Route 66 Road Trip – Oatman Visit, 2019

The Illustrated Route 66 Historical Atlas – J. Hinckley

Route 66: The Mother Road – M. Wallis

Route 66 Road Trip – Moon & C. Taylor

Visit Arizona – Oatman



All photos by M.B. Henry – for more from Route 66, click here! 

About two months from now, I will be a published author! It is absolutely insane to think about, and I am getting very excited as more reviews come in. To learn more about my book, and to pre-order a copy, click here! 

All the Lights Above Us FINAL (1) copy

91 Comments on “Route 66 Series: Out of the Way, Jackass! (Not You, the Burro)

  1. What a fun, wonderful read, MB! Absolutely fantastic that burros have “taken over” a town — and that their presence helped revive that town.

    • Right? I can’t recommend Oatman enough – it’s well worth the dicey backroads you have to take to get there!

  2. I plan to saddle up the Harley in May and head south to North Carolina, Virginia and Tennessee. Blue Ridge Parkway, Cherohala skyway, tail of the dragon and little Switzerland. I think about your big adventure as I planned this trip. It won’t be as epic as your cross-country trip on the Mother Road but it’s going to be a hell of a ride. I might even have to stop in Gettysburg, on the way back to Sunny Cape Cod.

    • Ooooh yes, yes you MUST see Gettysburg. Have you been there before? That remains one of my favorite historical visits that I have ever made and that includes a LOT of battlefields over in Europe.

      • Never been to Europe but I’ve been to Gettysburg, several times. I have ancestors who fought on both sides. It borders on a holy experience to trace the steps of your own ancestors, at a place like that.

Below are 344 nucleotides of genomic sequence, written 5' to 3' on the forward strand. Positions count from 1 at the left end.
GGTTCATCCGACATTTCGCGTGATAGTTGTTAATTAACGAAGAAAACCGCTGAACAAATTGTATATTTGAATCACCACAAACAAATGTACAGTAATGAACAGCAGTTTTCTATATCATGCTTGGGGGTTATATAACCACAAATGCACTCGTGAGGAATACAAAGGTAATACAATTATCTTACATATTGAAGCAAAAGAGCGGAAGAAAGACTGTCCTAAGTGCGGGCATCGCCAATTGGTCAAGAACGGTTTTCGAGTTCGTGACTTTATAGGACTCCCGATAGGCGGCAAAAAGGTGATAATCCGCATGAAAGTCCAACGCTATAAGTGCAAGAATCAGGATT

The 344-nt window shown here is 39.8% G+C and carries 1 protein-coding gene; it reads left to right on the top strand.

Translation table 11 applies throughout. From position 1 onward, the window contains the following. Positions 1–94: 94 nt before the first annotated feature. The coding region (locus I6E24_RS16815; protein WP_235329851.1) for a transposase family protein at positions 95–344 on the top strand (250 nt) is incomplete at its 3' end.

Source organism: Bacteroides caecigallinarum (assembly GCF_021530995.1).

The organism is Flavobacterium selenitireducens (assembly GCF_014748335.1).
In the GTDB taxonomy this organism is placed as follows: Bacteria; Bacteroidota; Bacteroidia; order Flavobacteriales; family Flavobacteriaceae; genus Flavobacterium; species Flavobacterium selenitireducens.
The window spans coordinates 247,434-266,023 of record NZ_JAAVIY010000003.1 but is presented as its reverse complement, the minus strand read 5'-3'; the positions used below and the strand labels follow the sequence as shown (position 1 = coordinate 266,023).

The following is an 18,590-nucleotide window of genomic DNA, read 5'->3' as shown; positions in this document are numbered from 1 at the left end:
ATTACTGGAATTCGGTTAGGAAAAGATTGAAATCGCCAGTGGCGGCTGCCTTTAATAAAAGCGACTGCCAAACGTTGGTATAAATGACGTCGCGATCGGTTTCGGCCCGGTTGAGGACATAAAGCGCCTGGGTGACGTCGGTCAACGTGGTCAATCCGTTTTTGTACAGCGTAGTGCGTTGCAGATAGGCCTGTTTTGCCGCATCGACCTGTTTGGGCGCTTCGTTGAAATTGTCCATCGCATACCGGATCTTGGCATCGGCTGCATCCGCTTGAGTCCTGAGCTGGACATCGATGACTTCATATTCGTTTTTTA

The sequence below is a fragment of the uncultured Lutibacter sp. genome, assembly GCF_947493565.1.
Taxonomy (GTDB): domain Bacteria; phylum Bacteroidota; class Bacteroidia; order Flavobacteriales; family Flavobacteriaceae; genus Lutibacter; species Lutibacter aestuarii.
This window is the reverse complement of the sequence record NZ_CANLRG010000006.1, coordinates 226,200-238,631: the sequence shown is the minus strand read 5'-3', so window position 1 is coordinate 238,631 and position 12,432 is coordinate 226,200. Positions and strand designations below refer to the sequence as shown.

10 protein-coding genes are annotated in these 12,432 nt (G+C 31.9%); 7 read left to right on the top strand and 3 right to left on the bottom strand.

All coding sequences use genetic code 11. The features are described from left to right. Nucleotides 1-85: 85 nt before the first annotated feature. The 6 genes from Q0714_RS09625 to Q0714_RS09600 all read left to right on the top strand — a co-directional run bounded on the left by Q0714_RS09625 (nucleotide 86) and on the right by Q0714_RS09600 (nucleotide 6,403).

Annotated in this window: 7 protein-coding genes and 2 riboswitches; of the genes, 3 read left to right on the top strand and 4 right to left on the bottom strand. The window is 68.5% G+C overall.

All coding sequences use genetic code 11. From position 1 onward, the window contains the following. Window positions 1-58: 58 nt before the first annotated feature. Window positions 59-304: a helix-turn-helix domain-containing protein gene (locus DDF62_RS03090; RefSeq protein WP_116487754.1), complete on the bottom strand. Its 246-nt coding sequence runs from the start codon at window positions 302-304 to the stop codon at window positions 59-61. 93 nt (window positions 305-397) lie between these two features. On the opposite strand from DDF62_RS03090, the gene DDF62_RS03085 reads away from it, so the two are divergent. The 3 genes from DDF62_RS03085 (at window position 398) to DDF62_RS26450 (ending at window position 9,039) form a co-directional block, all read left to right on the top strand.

• I can imagine! I have ancestors on both sides as well but I don’t know a ton about their movements or where they fought.

  3. Fascinating. Thanks for a great read! We Okies can testify…we love our home but we have horrible roads.

    • Haha yes I did notice quite a few bumpy roads in Oklahoma but I have to say you have some of the best bridges there, and some lovely, open scenery!

    • You guys should do the entire route someday. You’d really like it!

  4. Fascinating. I have enjoyed your Route 66 adventures, but I can tell you this is my favorite. I have never heard of Oatman. I can’t believe I missed it on my Route 66 travels, but maybe I traveled before Oatman became famous. Regardless, I’ve been there now with your story. Wonderful.

    • Yay I’m so glad you enjoyed it! I’ve loved sharing all of our fun experiences on that highway, I still have a few more cued up to write as well! 🙂 It’s actually kind of easy to miss on a Route 66 guide book because you have to take the original route to get there, not the newer route. Some books don’t even print the original route anymore, especially since it can be a bit treacherous in this area.

  5. MB, I love this! I want to visit Oatman! Route 66 has rich history here in Springfield, Missouri. I really love your pics. I giggled thinking of the burro squealing in the street. Get ready to roll your eyes …you really could get some kicks on Route 66 there! 🤦🏼‍♀️ 😉 but probably not since they are so sweet.

    • Ooooh yes we definitely stopped in a lot of places in Missouri when we traveled the entire route. I particularly liked the caves and the little tourist place called “Uranus” haha 🙂 Fun times! You would love Oatman – in fact, I think you would indeed “get lots of kicks” on the 66, in Oatman and elsewhere, but hopefully not by a burro because that might hurt!

      • Love it! Yes, “Uranus” gets a lot of stops lol! If you’re ever near Branson please let me know! I have so many places on my bucket list, but these gas prices are going to keep me close to home!🤗

      • Yeah I hear you about gas prices. Don’t think we’ll be taking a road trip this summer! 🙁 At least not a long one lol.

  6. Oatman? Sounds like a place going on my list of places to visit! bring on the burros!

  7. Thank you for this happy post in a not so happy time. How bad could it be if burros ran the world? A slower, friendly life for us all. Great post! Thanks again.